I am also grateful for the opportunity to take part in Unplugged Projects, where families accross the world-wide-web share their non-television inspired creativity.

Friday, November 21, 2008

7 Quick Takes (Vol. II)

  1. The cousins have already headed off to their Memère's house for Thanksgiving, so Agent 004 and I had the day to ourselves. She insisted that we go to the indoor play area in the "big city." I willingly obliged, and we had a wonderful time together, lavish expenditures and all. It really is nice to get some one-on-one time with the kids sometimes.

  2. As I type, father and son are getting their own bonding time in front of a movie. I love that they get to be guys together, too.

  3. Our English Muffin experiment went well. Given that it was y first time through, I very cautiously followed the recipe. Next time through I will try a whole wheat dough.

  4. I would share some pictures of the muffins, but my camera and computer aren't talking to each other again. A couple of old biddies set in their ways.... The computer is eight years old now -- that is what, 105 in people years? And a six-year-old digital camera is the human equivalent of 240, right?

  5. NaPraMoGo is going well. I haven't been following the prompts everyday, but I have been praying. Once you form the habit, it becomes second nature to pray in the down times that are a natural part of parenting and child care. Some of my prayers may be pleas for intercession, but they are prayers nonetheless...

  6. The weather has been freezing this week, but no snow yet. My mother-in-law 300 miles to the south had to brush the snow off of her car on Wednesday. I don't want to rush things, but snow is so much more fun than 14 degrees and green grass... We found some used skis for the kids already, so we are ready to play!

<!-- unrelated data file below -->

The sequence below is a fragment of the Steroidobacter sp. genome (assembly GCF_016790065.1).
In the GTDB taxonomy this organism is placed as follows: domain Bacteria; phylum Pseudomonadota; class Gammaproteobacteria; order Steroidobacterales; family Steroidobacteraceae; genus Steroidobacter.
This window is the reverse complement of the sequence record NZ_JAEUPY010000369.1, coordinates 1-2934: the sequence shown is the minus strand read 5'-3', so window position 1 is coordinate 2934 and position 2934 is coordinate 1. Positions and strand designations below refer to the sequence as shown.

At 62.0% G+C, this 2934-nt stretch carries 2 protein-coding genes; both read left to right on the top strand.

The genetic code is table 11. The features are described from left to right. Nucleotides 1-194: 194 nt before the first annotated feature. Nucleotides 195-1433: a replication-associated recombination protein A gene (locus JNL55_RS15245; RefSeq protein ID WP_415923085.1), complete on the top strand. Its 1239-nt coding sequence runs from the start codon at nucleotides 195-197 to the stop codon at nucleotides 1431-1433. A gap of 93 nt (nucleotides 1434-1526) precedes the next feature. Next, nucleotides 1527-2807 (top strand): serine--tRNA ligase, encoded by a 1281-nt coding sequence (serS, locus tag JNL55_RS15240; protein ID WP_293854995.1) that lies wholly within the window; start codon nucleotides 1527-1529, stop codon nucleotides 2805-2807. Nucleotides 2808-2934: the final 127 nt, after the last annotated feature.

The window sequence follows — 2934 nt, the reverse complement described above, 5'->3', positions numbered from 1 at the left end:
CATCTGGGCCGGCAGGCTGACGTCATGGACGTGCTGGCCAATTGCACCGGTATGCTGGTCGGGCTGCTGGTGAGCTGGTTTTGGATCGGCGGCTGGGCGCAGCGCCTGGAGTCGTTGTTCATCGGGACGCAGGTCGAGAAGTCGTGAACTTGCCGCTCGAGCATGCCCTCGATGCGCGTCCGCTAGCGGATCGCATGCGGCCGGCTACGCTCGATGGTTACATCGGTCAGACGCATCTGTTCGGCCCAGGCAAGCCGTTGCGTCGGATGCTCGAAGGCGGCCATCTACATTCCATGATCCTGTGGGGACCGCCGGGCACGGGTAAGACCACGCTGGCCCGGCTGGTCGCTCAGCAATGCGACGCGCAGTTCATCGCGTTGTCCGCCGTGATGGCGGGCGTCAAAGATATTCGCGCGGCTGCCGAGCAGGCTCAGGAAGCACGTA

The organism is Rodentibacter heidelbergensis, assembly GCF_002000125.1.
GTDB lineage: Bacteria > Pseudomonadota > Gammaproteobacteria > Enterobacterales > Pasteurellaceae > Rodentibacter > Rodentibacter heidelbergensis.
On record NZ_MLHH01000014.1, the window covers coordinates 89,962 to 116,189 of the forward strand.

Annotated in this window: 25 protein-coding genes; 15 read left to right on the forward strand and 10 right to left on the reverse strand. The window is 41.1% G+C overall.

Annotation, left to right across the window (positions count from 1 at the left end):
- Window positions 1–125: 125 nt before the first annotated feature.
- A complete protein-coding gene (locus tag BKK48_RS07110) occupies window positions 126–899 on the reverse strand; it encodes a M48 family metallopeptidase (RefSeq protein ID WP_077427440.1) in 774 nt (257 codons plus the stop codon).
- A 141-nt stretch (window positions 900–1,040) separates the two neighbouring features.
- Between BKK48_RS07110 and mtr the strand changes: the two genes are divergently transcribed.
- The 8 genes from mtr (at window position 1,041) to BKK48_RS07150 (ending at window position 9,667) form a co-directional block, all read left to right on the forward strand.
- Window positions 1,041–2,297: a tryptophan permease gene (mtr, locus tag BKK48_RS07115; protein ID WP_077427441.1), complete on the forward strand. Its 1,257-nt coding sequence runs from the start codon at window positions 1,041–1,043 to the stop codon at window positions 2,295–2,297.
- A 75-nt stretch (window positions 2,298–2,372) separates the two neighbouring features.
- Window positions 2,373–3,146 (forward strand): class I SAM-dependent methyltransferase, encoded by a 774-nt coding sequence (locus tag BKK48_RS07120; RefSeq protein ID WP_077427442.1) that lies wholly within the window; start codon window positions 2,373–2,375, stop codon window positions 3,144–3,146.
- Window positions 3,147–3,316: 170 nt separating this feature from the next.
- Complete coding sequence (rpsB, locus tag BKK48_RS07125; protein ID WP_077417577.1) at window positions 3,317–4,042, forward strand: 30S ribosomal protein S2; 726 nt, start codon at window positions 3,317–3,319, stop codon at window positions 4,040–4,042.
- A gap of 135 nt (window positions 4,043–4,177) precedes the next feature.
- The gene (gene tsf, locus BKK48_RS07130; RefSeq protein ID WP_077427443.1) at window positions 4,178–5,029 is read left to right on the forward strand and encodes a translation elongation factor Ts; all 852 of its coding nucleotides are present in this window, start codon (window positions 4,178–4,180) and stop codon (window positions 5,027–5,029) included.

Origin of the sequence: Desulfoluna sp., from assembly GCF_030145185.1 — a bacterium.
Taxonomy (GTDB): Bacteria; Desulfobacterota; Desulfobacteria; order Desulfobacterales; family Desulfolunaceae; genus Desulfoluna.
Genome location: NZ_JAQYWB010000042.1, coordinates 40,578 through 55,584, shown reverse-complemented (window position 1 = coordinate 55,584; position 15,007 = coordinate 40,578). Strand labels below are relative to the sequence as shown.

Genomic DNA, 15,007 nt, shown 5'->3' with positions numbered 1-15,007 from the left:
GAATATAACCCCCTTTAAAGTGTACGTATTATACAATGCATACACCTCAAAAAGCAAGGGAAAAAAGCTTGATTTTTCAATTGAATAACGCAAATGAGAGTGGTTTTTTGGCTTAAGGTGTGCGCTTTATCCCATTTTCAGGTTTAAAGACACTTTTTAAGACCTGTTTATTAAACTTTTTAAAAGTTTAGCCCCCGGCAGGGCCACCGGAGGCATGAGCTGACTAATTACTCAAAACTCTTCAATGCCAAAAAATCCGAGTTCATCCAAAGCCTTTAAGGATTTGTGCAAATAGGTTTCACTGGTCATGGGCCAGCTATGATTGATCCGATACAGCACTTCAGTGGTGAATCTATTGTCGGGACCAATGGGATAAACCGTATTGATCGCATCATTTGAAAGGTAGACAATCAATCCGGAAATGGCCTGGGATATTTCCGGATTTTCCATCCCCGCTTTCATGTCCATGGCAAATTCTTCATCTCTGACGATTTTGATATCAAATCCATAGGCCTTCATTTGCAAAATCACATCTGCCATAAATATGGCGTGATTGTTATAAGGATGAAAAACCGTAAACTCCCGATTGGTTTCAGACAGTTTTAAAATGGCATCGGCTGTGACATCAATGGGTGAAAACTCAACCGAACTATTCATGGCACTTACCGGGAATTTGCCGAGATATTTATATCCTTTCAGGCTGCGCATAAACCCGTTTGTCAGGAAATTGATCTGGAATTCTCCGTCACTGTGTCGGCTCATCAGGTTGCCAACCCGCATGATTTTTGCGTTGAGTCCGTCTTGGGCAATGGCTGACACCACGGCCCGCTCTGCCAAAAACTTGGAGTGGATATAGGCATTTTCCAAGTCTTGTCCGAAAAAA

7. I have already received one quinoa recipe, but I'd love some more. And anyone know how to use spelt? Can I just substitute it for whole wheat flour in a yeast recipe?
I am sticking with 7 Quick Takes too, Jennifer.

My Spending Problem

Those of you who know me in real life think that I am frugal. Miserly, even (although I try very hard not to be).

What you may not know is that I have a serious shopping weakness.

Organic vegetables.

For some reason this tendency only surfaces when I am alone with Agent 004.

The last time we went out together (for a doctor's appointment), we came home with organic brussel sprouts. The time before that it was a peck of local apples. Today it was spelt and quinoa from the natural foods store.

Anyone know how to cook quiona? Have any good spelt recipes?

Thursday, November 20, 2008

Dork Dates

Some of you expressed envy that I got to go on a date last week.

What I didn't tell you is that mr warillever and I actually go on dates several nights a week.

Well, we don't exactly go anywhere, but our philosophy is that if the two of us are alone, we can make it a date. According to Miss Manners, all we need is fun, food. and affection.*